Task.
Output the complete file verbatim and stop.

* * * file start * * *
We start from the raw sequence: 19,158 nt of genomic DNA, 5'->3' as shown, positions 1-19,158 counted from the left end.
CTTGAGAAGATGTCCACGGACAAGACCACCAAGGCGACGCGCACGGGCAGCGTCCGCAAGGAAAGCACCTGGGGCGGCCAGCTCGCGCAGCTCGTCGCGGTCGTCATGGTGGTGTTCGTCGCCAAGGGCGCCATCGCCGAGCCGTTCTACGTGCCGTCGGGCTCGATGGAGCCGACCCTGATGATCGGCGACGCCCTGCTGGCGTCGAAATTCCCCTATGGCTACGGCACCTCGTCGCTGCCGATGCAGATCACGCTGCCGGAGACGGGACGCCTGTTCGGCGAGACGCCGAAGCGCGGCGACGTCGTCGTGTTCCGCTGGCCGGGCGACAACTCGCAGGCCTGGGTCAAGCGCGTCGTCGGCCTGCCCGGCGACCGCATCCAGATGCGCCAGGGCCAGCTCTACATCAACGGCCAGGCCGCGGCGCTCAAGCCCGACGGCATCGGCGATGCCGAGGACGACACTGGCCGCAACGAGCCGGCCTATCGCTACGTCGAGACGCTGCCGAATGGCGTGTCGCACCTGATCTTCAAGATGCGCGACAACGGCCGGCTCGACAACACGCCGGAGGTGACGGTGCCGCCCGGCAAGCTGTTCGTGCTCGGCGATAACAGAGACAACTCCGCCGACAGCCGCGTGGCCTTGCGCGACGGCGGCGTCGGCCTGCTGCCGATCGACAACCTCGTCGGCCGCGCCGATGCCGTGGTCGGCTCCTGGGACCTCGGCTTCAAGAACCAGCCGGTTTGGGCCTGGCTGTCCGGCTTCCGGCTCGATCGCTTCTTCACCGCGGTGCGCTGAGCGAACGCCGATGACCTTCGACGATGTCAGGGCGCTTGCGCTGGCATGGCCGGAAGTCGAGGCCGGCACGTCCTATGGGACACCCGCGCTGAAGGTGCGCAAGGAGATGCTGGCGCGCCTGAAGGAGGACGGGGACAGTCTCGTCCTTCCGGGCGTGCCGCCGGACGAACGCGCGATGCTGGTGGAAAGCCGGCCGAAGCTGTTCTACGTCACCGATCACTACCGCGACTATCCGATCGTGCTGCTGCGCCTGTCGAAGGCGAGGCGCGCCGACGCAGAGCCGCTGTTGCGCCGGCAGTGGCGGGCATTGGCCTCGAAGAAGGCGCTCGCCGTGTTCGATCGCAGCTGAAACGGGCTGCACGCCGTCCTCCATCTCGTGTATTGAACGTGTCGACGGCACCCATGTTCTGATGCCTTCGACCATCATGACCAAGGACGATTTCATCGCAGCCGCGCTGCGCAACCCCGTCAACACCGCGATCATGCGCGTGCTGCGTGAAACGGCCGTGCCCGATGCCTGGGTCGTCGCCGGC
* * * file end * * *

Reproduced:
We start from the raw sequence: 19,158 nt of genomic DNA, 5'->3' as shown, positions 1-19,158 counted from the left end.
CTTGAGAAGATGTCCACGGACAAGACCACCAAGGCGACGCGCACGGGCAGCGTCCGCAAGGAAAGCACCTGGGGCGGCCAGCTCGCGCAGCTCGTCGCGGTCGTCATGGTGGTGTTCGTCGCCAAGGGCGCCATCGCCGAGCCGTTCTACGTGCCGTCGGGCTCGATGGAGCCGACCCTGATGATCGGCGACGCCCTGCTGGCGTCGAAATTCCCCTATGGCTACGGCACCTCGTCGCTGCCGATGCAGATCACGCTGCCGGAGACGGGACGCCTGTTCGGCGAGACGCCGAAGCGCGGCGACGTCGTCGTGTTCCGCTGGCCGGGCGACAACTCGCAGGCCTGGGTCAAGCGCGTCGTCGGCCTGCCCGGCGACCGCATCCAGATGCGCCAGGGCCAGCTCTACATCAACGGCCAGGCCGCGGCGCTCAAGCCCGACGGCATCGGCGATGCCGAGGACGACACTGGCCGCAACGAGCCGGCCTATCGCTACGTCGAGACGCTGCCGAATGGCGTGTCGCACCTGATCTTCAAGATGCGCGACAACGGCCGGCTCGACAACACGCCGGAGGTGACGGTGCCGCCCGGCAAGCTGTTCGTGCTCGGCGATAACAGAGACAACTCCGCCGACAGCCGCGTGGCCTTGCGCGACGGCGGCGTCGGCCTGCTGCCGATCGACAACCTCGTCGGCCGCGCCGATGCCGTGGTCGGCTCCTGGGACCTCGGCTTCAAGAACCAGCCGGTTTGGGCCTGGCTGTCCGGCTTCCGGCTCGATCGCTTCTTCACCGCGGTGCGCTGAGCGAACGCCGATGACCTTCGACGATGTCAGGGCGCTTGCGCTGGCATGGCCGGAAGTCGAGGCCGGCACGTCCTATGGGACACCCGCGCTGAAGGTGCGCAAGGAGATGCTGGCGCGCCTGAAGGAGGACGGGGACAGTCTCGTCCTTCCGGGCGTGCCGCCGGACGAACGCGCGATGCTGGTGGAAAGCCGGCCGAAGCTGTTCTACGTCACCGATCACTACCGCGACTATCCGATCGTGCTGCTGCGCCTGTCGAAGGCGAGGCGCGCCGACGCAGAGCCGCTGTTGCGCCGGCAGTGGCGGGCATTGGCCTCGAAGAAGGCGCTCGCCGTGTTCGATCGCAGCTGAAACGGGCTGCACGCCGTCCTCCATCTCGTGTATTGAACGTGTCGACGGCACCCATGTTCTGATGCCTTCGACCATCATGACCAAGGACGATTTCATCGCAGCCGCGCTGCGCAACCCCGTCAACACCGCGATCATGCGCGTGCTGCGTGAAACGGCCGTGCCCGATGCCTGGGTCGTCGCCGGC